Accountability key in use of Covid-19 pandemic cash

Tuesday, May 19th, 2020 00:00 |
Private entities throw weight behind State’s anti-coronavirus kitty.

While plans to pilot cash transfer programme to enable the elderly and vulnerable Kenyans cope with Covid-19 crisis are underway, Kenyans must be vigilant.

With a lot of pressure to fast-track the release of funds to cushion the most vulnerable, the government must take keen interest on when the emergency funds are reaching the  intended beneficiaries.

Many countries are using cash transfers, which have been used by the humanitarian sector for years, to cushion communities living through crises.

With the restricted movement into and out of areas classified as virus hotspots, a situation further compounded by the dusk to dawn curfew, the old, sick and poor risk being rendered destitute despite the government committing emergency funds to the vulnerable groups.

A lot of cash has been allocated to the programmes. The Sh10 billion fund announced on 26 March — later increased to Sh12 billion — which is aimed at assisting the old, the disabled and orphans and vulnerable children is a case in point.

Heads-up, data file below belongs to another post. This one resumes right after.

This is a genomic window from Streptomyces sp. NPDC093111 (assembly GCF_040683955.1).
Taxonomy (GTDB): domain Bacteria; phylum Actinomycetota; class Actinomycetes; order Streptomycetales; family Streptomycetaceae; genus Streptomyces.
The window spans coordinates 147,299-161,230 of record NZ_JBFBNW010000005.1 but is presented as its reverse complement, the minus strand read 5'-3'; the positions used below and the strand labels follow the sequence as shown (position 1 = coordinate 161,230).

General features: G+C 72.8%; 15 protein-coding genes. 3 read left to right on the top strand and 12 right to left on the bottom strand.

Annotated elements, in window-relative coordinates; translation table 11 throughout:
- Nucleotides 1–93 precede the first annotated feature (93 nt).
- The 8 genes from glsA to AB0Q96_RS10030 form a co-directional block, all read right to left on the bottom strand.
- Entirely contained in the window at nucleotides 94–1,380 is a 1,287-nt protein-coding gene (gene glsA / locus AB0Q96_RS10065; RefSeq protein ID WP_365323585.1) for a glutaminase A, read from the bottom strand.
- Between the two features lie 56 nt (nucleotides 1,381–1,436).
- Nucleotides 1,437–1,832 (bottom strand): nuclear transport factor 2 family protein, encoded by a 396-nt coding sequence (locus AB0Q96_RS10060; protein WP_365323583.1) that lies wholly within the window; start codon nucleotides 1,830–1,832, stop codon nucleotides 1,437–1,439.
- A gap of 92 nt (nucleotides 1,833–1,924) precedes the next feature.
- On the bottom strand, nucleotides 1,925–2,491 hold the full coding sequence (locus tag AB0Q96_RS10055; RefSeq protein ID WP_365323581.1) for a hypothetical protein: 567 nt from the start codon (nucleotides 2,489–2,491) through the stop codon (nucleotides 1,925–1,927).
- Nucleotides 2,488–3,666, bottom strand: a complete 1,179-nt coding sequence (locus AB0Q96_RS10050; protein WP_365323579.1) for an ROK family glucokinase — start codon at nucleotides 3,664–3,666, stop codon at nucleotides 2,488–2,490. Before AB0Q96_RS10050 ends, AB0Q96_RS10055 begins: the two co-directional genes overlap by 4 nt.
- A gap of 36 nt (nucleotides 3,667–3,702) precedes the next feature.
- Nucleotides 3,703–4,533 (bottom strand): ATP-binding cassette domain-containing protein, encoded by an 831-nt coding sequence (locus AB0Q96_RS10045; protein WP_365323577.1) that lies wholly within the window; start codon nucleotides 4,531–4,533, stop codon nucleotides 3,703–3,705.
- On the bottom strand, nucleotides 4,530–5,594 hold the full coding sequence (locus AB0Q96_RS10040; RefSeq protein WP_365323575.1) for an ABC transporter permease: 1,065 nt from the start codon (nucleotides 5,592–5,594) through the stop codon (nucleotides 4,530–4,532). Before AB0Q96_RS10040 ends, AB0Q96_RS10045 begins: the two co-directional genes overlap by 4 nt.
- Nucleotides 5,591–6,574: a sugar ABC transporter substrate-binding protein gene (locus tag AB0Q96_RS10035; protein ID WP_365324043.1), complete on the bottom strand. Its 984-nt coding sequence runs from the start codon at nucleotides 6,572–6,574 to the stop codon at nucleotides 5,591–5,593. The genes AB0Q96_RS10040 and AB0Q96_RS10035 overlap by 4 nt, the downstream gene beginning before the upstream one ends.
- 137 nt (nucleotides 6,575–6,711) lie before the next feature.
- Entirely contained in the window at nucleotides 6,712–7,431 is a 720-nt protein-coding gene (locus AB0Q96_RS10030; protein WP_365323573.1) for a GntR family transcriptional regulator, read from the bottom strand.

It is particularly interesting to note that payments due in March 2020 from the  government through the Inua Jamii Plus 70 scheme for the elderly and other vulnerable groups has yet to reach the intended recipients.

Concerns abound that older people might not access the money once it is available.

There is, therefore, an urgent need to clean up Kenya’s Social protection safety net, especially at a time when programmes to assist those affected by Covid-19 pandemic are being rolled out. 

As a matter of fact, it will help in accounting for the Sh33 billion set aside for scaling up the social protection and economic inclusion programme.

Worryingly, even some residents have been forced to wait for weeks for the food rations after community elders have listed their details;  names, ID numbers and telephone numbers. 

In some case where the promised door-door deliveries have been done, the recipients have had to grapple with the challenges of the ongoing curfew.

Going forward, there is need for a practical solution to the chaotic food distribution. Can the government, for instance, channel  money to the intended recipients through M-Pesa to enable them buy food? 

If this happens, it would cure two things—delays and blackmail of beneficiaries by corrupt State bureaucrats.  

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